On travelling waves in a suspension bridge model as the wave speed goes to zero

On travelling waves in a suspension bridge model as the wave speed goes to zero

Nonlinear Analysis 74 (2011) 3998–4001 Contents lists available at ScienceDirect Nonlinear Analysis journal homepage: www.elsevier.com/locate/na On...

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Nonlinear Analysis 74 (2011) 3998–4001

Contents lists available at ScienceDirect

Nonlinear Analysis journal homepage: www.elsevier.com/locate/na

On travelling waves in a suspension bridge model as the wave speed goes to zero✩ A.C. Lazer a , P.J. McKenna b,c,∗ a

Department of Mathematics, University of Miami, Coral Gables, FL, United States

b

Department of Mathematics, University of Connecticut, Storrs, CT 06268, United States

c

KUFPM, Dahran, Saudi Arabia

article

info

Article history: Received 8 March 2011 Accepted 14 March 2011 Communicated by Ravi Agarwal

abstract Travelling waves exist in nonlinearly supported beams. It is shown that as the wave speed goes to zero for a special type of nonlinearity, the amplitude of the waves must go to infinity. © 2011 Elsevier Ltd. All rights reserved.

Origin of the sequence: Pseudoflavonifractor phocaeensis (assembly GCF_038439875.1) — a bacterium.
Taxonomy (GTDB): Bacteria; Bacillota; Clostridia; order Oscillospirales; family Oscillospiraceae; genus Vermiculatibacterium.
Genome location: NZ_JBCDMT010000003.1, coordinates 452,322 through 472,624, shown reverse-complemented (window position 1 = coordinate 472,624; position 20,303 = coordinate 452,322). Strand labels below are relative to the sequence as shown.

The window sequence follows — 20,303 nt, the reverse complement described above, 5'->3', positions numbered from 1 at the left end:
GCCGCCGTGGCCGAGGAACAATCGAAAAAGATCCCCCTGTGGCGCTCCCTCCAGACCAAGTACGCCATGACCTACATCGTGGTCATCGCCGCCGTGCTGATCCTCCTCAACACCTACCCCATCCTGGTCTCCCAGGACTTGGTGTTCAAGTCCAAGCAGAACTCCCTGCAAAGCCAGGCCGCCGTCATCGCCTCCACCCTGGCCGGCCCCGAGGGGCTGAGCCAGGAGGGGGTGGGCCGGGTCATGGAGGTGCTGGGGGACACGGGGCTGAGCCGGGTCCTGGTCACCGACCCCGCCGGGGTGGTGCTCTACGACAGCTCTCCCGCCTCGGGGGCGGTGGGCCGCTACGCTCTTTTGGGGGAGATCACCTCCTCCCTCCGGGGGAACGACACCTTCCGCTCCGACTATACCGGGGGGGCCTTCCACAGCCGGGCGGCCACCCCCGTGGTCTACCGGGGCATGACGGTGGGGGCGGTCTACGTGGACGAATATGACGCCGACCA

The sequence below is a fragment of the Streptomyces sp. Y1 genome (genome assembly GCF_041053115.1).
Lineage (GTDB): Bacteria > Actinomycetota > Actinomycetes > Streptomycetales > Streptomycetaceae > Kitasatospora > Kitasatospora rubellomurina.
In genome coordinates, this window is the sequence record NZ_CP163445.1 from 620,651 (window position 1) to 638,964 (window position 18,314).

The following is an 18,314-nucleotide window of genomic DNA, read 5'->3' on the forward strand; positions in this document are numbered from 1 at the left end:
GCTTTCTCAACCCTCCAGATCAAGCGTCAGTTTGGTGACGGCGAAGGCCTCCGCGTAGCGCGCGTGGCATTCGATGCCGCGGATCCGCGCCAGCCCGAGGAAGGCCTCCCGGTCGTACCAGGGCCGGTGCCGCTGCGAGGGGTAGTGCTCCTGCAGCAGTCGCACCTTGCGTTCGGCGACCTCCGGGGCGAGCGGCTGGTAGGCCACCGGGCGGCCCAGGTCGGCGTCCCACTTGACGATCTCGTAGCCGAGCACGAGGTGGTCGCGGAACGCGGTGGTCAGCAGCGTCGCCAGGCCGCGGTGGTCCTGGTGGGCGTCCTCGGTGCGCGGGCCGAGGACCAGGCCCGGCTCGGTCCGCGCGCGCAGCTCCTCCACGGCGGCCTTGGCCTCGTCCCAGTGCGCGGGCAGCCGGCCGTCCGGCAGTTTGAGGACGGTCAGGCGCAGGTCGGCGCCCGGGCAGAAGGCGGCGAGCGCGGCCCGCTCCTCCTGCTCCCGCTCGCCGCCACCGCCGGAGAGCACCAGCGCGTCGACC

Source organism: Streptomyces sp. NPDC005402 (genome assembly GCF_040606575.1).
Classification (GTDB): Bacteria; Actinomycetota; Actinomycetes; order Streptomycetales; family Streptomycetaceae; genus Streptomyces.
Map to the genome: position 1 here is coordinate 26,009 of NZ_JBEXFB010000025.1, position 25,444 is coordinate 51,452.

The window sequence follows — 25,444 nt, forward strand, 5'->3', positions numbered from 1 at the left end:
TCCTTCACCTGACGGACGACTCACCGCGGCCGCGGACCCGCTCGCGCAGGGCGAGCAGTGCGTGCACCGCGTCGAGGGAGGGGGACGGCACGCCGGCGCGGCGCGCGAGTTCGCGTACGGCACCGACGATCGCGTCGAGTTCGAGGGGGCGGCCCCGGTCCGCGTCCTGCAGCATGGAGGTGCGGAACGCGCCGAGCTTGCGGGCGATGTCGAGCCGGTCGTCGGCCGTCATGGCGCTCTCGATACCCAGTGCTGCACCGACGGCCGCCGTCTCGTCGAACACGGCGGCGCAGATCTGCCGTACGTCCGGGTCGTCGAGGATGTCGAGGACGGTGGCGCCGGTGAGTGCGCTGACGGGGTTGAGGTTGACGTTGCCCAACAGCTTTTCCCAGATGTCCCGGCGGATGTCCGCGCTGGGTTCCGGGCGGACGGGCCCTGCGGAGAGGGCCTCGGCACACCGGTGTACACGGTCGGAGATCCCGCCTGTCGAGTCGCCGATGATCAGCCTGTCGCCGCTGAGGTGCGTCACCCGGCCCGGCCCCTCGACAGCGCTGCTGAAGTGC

Keywords: Nonlinear beam Suspension bridgesep Travelling waves

In the past twenty five years, there has been considerable research into nonlinear partial differential equations which are conceived to model various aspects of oscillations of suspension bridges. Typically these equations are of the type utt + uxxxx + f (u) = 1.

(1)

This equation is used to model a suspension bridge as a vibrating beam being supported by cables which have a nonlinear response to loading, namely be resisting expansion but not compression, and a constant weight per unit length due to gravity. The unknown u(x, t ) measures deflection from the unloaded state and is therefore applicable to vertical oscillations. Of course, suspension bridges have a variety of different types of oscillation, including vertical but more famously, as in the Tacoma Narrows case, [1], also travelling waves, [1]. The first papers, [2,3], usually took f (u) = u+ in (1). Thus the cables were seen as obeying a linear Hooke’s law under expansion but not resisting compression from the unloaded state. Most of the papers, [2,4] were concerned with periodic solutions of (1) and so the variable x was taken on an interval of length L. Then with a simplifying assumption, it is possible to reduce Eq. (1) to an ordinary differential equation and study periodic solutions for this, sometimes with small added forcing and damping. The periodic solutions of the full partial differential equation were also studied in [2]. This leads to the study of periodic solutions of utt + uxxxx + bu+ = 1 + ϵ h(x, t )

in [0, π] × R

u(0, t ) = u(L, t ) = uxx (0, t ) = uxx (L, t ) = 0.

(2)